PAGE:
Table Talk

Table Talk

As you probably well know, assembling around a table with loved ones to eat, laugh, and be merry, is one of the pillars of our company. Our belief in the importance of dining together is one of the reasons we make pottery, and since day one, we (team East Fork) have lunched together. Communal lunches, prepared by a rotating cast of our own team members make us happy, so we make it a priority. We sit down twice a week, as an entire company, to eat these loving lunches, and it's always a surprisingly heart-warming experience. With growing teams in just about every department, we manage to stay tight-knit and get to know each other on a deeper-than-work level. 

My family rarely sat around a table growing up. We would each make a plate and sit in the living room, maybe someone would stand in the doorway, holding their plate and scarfing it down. The table was used only a few times a year for special occasions— holidays and birthdays. As a teen, an aggressive romantic idealism was my weird and particular brand of angst. I was always pining to be elsewhere. Somewhere without strip malls, hummers and cheerleaders. Somewhere where couples had heady tete a tetes and drank aperitifs in black cashmere.

During this time, my desires would combust, concluding in a fully set table that I would then force everyone to sit around and eat dinner. I’d fill a pitcher with water, find a vase that was gathering dust in a high up cupboard to throw some flowers in, put all of the dishes in the nicest serving bowls we had, and fold up the cotton napkins in storage reserved for holidays. I would also pour myself wine without asking (sorry for the hugely inflamed ego fueled by moral relativity and being 16, mom.) I think everyone else felt it was a little forced and awkward, but I loved the formality and theater of it. Not to mention, the inundation of media and movies where nuclear families sat at set tables every night for long-labored meals was undoubtedly affecting my adolescent idea of happiness and togetherness.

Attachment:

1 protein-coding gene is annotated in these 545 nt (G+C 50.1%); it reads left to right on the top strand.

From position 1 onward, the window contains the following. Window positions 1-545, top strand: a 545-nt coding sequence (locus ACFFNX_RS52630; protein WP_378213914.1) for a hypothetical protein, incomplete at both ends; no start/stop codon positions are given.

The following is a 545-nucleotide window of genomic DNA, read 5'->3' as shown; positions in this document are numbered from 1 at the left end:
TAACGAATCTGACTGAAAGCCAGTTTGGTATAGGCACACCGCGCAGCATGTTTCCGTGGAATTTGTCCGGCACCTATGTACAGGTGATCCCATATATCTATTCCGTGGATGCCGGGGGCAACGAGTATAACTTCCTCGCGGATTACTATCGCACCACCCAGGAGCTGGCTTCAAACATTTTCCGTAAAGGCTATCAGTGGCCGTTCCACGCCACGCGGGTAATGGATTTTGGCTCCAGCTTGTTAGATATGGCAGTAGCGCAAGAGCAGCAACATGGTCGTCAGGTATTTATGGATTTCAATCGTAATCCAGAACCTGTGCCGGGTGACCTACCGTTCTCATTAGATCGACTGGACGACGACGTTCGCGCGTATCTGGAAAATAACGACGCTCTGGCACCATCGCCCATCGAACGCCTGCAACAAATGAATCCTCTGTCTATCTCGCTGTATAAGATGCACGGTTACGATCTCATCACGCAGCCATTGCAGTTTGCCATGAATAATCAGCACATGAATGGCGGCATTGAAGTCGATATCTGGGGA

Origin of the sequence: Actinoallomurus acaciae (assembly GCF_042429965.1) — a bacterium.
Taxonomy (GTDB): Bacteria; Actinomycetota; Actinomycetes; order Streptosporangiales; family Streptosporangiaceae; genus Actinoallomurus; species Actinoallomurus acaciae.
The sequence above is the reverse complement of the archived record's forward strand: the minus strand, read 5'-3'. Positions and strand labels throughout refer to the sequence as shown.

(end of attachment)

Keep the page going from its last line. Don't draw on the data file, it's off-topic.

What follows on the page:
Looking back, I see the irony in forcing togetherness under such draconian and narrow formalism. And while I still very much appreciate a a well set table with proper trimmings and interesting conversation, I understand that the feelings of love, content, warmth and family, come from somewhere a lot deeper than a crystal flute, and are often much simpler than a heady conversation. The fact that I had a loving family, and that we ate food that was lovingly prepared, together, in any setting, was what mattered deep-down. The fact that we sit down at work with just a simple plate full of some really good home-made food, can be life-giving. Joy is found by being together and eating, plain and simple.  
Last month, East Fork donated around 500 plates to Haywood St. Respite, a safe place for homeless adults to recuperate, be well fed, get proper rest, and get back on their feet following discharge from a hospital. The shelter houses and cares for 8 adults at a time, who are in too poor a condition to recover from surgery or acute illness on their own. Having three meals a day is a critical part of recovery, and something that Haywood St. takes seriously. Eating food off of a real plate at a table surrounded by people who care, can provide feelings of dignity, security, and feeling loved. After we donated these plates, we received a truly heart-warming thank you letter from founding pastor Brian Combs. 

While it is true that having a glamorously curated table can make us really happy, we can sometimes get overly caught up in the theater of the holidays. And really, it's the basics that makes us feel whole. Eating together is something that makes us human, and it's an indispensable East Fork value. We make dinnerware because we believe in the quiet power of sharing meals, not only during the holidays, but year round. Before you get too stressed out this holiday, remember the real reasons why we gather: food, love, and community.

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